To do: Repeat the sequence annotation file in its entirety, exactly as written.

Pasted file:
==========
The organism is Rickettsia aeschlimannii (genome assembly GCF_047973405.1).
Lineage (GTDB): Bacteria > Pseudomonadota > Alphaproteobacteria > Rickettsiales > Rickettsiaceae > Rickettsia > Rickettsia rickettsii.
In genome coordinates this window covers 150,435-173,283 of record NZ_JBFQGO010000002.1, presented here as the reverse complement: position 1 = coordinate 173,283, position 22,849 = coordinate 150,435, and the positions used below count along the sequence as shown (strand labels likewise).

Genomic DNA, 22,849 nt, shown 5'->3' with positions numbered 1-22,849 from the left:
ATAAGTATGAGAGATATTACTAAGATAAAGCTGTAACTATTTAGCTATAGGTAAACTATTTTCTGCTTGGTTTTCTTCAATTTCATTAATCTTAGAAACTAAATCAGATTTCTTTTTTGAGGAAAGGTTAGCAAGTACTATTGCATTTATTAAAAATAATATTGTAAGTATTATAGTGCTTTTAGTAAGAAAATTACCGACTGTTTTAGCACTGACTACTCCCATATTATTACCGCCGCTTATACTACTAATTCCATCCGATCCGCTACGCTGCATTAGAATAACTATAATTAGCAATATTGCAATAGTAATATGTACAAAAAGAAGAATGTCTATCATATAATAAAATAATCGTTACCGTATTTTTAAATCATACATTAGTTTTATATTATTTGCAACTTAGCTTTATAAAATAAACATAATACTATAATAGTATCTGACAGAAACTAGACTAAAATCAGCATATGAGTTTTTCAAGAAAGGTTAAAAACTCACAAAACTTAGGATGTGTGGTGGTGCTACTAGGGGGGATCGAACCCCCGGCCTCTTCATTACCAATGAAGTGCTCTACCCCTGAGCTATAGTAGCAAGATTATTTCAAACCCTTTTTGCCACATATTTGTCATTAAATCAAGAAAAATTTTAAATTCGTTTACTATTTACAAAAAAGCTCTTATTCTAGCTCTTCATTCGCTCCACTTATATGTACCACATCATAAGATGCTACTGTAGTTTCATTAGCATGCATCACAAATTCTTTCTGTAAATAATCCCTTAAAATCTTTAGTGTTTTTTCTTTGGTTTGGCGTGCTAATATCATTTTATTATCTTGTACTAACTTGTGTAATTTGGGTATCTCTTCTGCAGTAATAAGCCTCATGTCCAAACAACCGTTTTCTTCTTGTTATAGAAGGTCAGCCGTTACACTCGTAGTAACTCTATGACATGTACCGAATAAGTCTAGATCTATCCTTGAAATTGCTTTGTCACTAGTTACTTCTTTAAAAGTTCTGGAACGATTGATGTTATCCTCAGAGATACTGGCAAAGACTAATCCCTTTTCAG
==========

The organism is Rickettsia aeschlimannii (genome assembly GCF_047973405.1).
Lineage (GTDB): Bacteria > Pseudomonadota > Alphaproteobacteria > Rickettsiales > Rickettsiaceae > Rickettsia > Rickettsia rickettsii.
In genome coordinates this window covers 150,435-173,283 of record NZ_JBFQGO010000002.1, presented here as the reverse complement: position 1 = coordinate 173,283, position 22,849 = coordinate 150,435, and the positions used below count along the sequence as shown (strand labels likewise).

Genomic DNA, 22,849 nt, shown 5'->3' with positions numbered 1-22,849 from the left:
ATAAGTATGAGAGATATTACTAAGATAAAGCTGTAACTATTTAGCTATAGGTAAACTATTTTCTGCTTGGTTTTCTTCAATTTCATTAATCTTAGAAACTAAATCAGATTTCTTTTTTGAGGAAAGGTTAGCAAGTACTATTGCATTTATTAAAAATAATATTGTAAGTATTATAGTGCTTTTAGTAAGAAAATTACCGACTGTTTTAGCACTGACTACTCCCATATTATTACCGCCGCTTATACTACTAATTCCATCCGATCCGCTACGCTGCATTAGAATAACTATAATTAGCAATATTGCAATAGTAATATGTACAAAAAGAAGAATGTCTATCATATAATAAAATAATCGTTACCGTATTTTTAAATCATACATTAGTTTTATATTATTTGCAACTTAGCTTTATAAAATAAACATAATACTATAATAGTATCTGACAGAAACTAGACTAAAATCAGCATATGAGTTTTTCAAGAAAGGTTAAAAACTCACAAAACTTAGGATGTGTGGTGGTGCTACTAGGGGGGATCGAACCCCCGGCCTCTTCATTACCAATGAAGTGCTCTACCCCTGAGCTATAGTAGCAAGATTATTTCAAACCCTTTTTGCCACATATTTGTCATTAAATCAAGAAAAATTTTAAATTCGTTTACTATTTACAAAAAAGCTCTTATTCTAGCTCTTCATTCGCTCCACTTATATGTACCACATCATAAGATGCTACTGTAGTTTCATTAGCATGCATCACAAATTCTTTCTGTAAATAATCCCTTAAAATCTTTAGTGTTTTTTCTTTGGTTTGGCGTGCTAATATCATTTTATTATCTTGTACTAACTTGTGTAATTTGGGTATCTCTTCTGCAGTAATAAGCCTCATGTCCAAACAACCGTTTTCTTCTTGTTATAGAAGGTCAGCCGTTACACTCGTAGTAACTCTATGACATGTACCGAATAAGTCTAGATCTATCCTTGAAATTGCTTTGTCACTAGTTACTTCTTTAAAAGTTCTGGAACGATTGATGTTATCCTCAGAGATACTGGCAAAGACTAATCCCTTTTCAG